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COVID-19 booster demand increases across Kansas City-area

Posted at 8:52 PM, Dec 22, 2021
and last updated 2021-12-22 23:20:23-05

KANSAS CITY, Mo. — Multiple counties in the Kansas City area have detected cases of the omicron COVID-19 variant.

With the latest surge, whether it be people who want to increase their protection during the holidays, or more people reaching their six-month mark to get a shot, the booster is gaining popularity.

Health leaders from Johnson, Wyandotte and Jackson counties say one thing remains true about the vaccine boosters.

“In December, so far in general that demand is high,” Janell Friesen, with the Unified Government Public Health Department, said.

“Since September, more people have gotten a booster dose than people who have either started or completed their vaccination series combined,” Chip Cohlmia, communicable disease division manager of the Jackson County Health Department said.

Cohlmia says in Jackson County, 52% of the population are fully vaccinated. In recent weeks, 47,000 or 32.7% of those have received their booster, leaving 63,000 who are eligible.

“The booster is really important because it enhances our immune response to the virus," Michael Cho, who received his booster on Wednesday said. "And I think given how little we know about the omicron variant and the long term effects, it's quite important that we do our best to prevent getting it and spreading it to others."

In Johnson County, ‘Rapid Covid Now LLC’ says they’re having a hard time keeping up with the demand for vaccines in recent weeks.

Pharmacist Alan DeFever says they’ve requested 75% more vaccine allocation, previously boosting 20 people a day to up to 300 per day.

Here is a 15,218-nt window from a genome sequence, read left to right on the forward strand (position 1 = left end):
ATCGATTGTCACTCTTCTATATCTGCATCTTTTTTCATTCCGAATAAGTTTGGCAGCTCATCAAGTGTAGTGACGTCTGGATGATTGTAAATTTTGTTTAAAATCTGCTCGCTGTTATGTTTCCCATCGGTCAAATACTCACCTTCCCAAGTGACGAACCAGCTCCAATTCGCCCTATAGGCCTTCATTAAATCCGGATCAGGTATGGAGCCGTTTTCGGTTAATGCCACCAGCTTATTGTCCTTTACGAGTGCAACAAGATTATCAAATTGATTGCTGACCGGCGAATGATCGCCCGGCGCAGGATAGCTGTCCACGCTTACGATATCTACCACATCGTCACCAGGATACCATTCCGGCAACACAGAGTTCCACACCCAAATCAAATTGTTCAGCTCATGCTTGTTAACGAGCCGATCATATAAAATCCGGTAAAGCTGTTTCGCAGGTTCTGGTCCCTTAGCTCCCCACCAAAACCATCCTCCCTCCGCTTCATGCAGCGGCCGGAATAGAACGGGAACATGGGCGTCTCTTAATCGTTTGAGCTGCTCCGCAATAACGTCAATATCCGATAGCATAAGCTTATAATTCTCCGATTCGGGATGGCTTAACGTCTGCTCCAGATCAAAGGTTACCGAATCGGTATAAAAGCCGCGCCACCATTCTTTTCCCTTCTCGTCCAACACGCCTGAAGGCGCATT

County and state health departments say they’ve had no issues getting the right vaccine amounts from state governments.

“Providers place their order requests with us each week, and we order on behalf of the state’s providers each week,” Lisa Cox, a spokeswoman with the Missouri Department of Health and Senior Services said. “Vaccines and supplies are then shipped directly to providers from manufacturers. We haven’t experienced distribution issues, and vaccines are still widely available.”

“There has been more demand for vaccines lately, which is always nice to see,” Barbara Mitchell, a spokeswoman with the Johnson County Health Department of Health and Environment, said. “JCDHE has plenty of vaccines for anyone who wants them.”

But local governments have taken issue with the surge of positive cases putting a strain on hospitals, including Wyandotte County.

“We are seeing 80 or more cases a day right now and we are at four times the amount of cases in October, and that’s a pretty significant increase,” Friesen said. “For people who haven’t got their first dose, just take a look at people around you, maybe talk to some people you know about their experience with the vaccine and consider what it means to you, not only to protect yourself but others.”

The Kansas Department of Health and Environment listed vaccine events as a part of a sustained effort to mobilize Kansans.